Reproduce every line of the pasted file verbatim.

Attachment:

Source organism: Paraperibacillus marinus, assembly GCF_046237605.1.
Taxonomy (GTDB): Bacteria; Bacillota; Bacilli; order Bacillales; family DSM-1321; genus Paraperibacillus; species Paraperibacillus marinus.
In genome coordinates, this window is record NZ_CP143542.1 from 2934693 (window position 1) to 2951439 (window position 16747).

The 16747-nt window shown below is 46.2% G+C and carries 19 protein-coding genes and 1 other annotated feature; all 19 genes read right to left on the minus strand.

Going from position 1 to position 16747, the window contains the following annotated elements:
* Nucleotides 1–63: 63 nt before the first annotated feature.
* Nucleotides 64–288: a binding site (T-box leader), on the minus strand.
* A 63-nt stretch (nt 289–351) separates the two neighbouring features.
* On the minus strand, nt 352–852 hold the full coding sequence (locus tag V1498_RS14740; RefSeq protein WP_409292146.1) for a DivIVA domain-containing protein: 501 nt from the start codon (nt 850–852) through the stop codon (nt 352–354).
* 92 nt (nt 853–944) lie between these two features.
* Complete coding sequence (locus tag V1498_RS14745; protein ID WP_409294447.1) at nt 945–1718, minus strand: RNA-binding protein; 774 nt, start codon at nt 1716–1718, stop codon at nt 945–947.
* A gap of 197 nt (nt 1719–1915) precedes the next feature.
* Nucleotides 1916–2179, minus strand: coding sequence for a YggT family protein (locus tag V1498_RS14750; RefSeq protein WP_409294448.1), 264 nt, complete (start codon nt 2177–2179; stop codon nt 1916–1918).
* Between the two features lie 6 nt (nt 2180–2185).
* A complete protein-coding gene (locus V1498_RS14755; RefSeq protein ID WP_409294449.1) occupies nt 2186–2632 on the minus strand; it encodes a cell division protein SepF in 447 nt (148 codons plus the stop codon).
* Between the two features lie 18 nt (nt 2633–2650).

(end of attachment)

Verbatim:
Source organism: Paraperibacillus marinus, assembly GCF_046237605.1.
Taxonomy (GTDB): Bacteria; Bacillota; Bacilli; order Bacillales; family DSM-1321; genus Paraperibacillus; species Paraperibacillus marinus.
In genome coordinates, this window is record NZ_CP143542.1 from 2934693 (window position 1) to 2951439 (window position 16747).

The 16747-nt window shown below is 46.2% G+C and carries 19 protein-coding genes and 1 other annotated feature; all 19 genes read right to left on the minus strand.

Going from position 1 to position 16747, the window contains the following annotated elements:
* Nucleotides 1–63: 63 nt before the first annotated feature.
* Nucleotides 64–288: a binding site (T-box leader), on the minus strand.
* A 63-nt stretch (nt 289–351) separates the two neighbouring features.
* On the minus strand, nt 352–852 hold the full coding sequence (locus tag V1498_RS14740; RefSeq protein WP_409292146.1) for a DivIVA domain-containing protein: 501 nt from the start codon (nt 850–852) through the stop codon (nt 352–354).
* 92 nt (nt 853–944) lie between these two features.
* Complete coding sequence (locus tag V1498_RS14745; protein ID WP_409294447.1) at nt 945–1718, minus strand: RNA-binding protein; 774 nt, start codon at nt 1716–1718, stop codon at nt 945–947.
* A gap of 197 nt (nt 1719–1915) precedes the next feature.
* Nucleotides 1916–2179, minus strand: coding sequence for a YggT family protein (locus tag V1498_RS14750; RefSeq protein WP_409294448.1), 264 nt, complete (start codon nt 2177–2179; stop codon nt 1916–1918).
* Between the two features lie 6 nt (nt 2180–2185).
* A complete protein-coding gene (locus V1498_RS14755; RefSeq protein ID WP_409294449.1) occupies nt 2186–2632 on the minus strand; it encodes a cell division protein SepF in 447 nt (148 codons plus the stop codon).
* Between the two features lie 18 nt (nt 2633–2650).